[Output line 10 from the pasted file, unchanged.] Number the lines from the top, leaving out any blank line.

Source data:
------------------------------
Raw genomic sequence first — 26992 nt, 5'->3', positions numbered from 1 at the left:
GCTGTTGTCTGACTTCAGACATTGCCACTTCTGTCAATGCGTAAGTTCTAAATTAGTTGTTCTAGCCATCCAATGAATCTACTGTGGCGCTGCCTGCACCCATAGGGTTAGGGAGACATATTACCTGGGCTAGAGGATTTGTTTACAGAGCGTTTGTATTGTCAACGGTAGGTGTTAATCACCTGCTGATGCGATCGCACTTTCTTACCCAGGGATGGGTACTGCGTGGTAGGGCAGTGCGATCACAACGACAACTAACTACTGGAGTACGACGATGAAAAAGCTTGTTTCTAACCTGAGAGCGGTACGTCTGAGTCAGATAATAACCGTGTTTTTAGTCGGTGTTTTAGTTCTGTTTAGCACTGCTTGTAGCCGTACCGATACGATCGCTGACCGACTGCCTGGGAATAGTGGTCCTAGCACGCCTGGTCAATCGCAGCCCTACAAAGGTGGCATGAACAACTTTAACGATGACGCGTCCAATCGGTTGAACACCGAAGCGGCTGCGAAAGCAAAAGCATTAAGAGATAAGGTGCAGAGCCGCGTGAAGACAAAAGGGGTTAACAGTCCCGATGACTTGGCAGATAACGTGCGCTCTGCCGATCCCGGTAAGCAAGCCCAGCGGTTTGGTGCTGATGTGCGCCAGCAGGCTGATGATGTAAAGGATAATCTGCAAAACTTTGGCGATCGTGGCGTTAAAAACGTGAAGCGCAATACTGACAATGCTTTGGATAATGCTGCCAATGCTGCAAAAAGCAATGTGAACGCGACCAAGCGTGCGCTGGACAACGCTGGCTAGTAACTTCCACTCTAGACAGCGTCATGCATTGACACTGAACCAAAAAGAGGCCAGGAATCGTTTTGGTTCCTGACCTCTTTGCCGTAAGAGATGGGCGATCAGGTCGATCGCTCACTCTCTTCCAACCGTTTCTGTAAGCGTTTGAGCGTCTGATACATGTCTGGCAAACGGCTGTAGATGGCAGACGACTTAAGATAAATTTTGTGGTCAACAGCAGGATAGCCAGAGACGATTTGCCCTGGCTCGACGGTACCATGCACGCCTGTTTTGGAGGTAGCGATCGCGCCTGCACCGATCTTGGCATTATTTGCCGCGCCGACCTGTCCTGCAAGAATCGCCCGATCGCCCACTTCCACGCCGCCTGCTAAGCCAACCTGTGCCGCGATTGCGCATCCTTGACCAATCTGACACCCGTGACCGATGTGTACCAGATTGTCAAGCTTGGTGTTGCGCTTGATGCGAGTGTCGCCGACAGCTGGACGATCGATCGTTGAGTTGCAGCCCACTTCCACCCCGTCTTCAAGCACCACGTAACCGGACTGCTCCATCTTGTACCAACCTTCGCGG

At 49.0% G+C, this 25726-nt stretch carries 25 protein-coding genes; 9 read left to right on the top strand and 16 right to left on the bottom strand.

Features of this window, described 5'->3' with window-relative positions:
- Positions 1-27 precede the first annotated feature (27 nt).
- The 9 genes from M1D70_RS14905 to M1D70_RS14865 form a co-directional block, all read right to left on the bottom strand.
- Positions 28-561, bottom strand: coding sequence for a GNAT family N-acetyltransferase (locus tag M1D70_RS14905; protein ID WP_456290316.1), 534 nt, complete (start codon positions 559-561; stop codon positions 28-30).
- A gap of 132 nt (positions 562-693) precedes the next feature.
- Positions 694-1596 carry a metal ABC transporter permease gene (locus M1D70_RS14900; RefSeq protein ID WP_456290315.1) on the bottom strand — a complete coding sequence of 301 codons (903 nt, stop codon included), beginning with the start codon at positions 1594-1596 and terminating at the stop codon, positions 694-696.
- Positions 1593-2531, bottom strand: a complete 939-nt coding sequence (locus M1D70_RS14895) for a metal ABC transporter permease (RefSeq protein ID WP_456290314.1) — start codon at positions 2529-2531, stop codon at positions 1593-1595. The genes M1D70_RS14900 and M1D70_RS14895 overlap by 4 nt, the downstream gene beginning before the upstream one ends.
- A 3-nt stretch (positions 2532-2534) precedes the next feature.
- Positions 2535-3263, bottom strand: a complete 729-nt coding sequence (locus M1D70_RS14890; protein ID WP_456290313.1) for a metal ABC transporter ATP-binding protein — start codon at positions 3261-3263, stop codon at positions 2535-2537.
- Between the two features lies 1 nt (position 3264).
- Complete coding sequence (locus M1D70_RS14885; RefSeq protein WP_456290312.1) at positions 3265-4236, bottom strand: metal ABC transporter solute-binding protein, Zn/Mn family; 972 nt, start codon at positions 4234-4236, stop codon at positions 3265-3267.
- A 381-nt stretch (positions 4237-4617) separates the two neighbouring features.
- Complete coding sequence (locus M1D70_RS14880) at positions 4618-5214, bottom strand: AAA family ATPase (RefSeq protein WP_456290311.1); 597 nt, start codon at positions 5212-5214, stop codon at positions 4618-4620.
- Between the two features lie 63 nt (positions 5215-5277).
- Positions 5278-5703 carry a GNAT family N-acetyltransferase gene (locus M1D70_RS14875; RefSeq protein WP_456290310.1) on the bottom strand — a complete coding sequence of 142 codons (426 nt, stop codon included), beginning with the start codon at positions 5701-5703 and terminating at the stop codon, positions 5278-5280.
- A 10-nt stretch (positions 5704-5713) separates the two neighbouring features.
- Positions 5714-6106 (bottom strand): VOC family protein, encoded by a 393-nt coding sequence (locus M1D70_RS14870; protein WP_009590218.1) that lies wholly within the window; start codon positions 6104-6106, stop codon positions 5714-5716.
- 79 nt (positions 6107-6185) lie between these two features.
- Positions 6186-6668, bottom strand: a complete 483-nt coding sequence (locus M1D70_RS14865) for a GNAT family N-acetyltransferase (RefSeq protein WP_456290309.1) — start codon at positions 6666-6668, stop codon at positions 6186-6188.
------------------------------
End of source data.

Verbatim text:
- Positions 1593-2531, bottom strand: a complete 939-nt coding sequence (locus M1D70_RS14895) for a metal ABC transporter permease (RefSeq protein ID WP_456290314.1) — start codon at positions 2529-2531, stop codon at positions 1593-1595. The genes M1D70_RS14900 and M1D70_RS14895 overlap by 4 nt, the downstream gene beginning before the upstream one ends.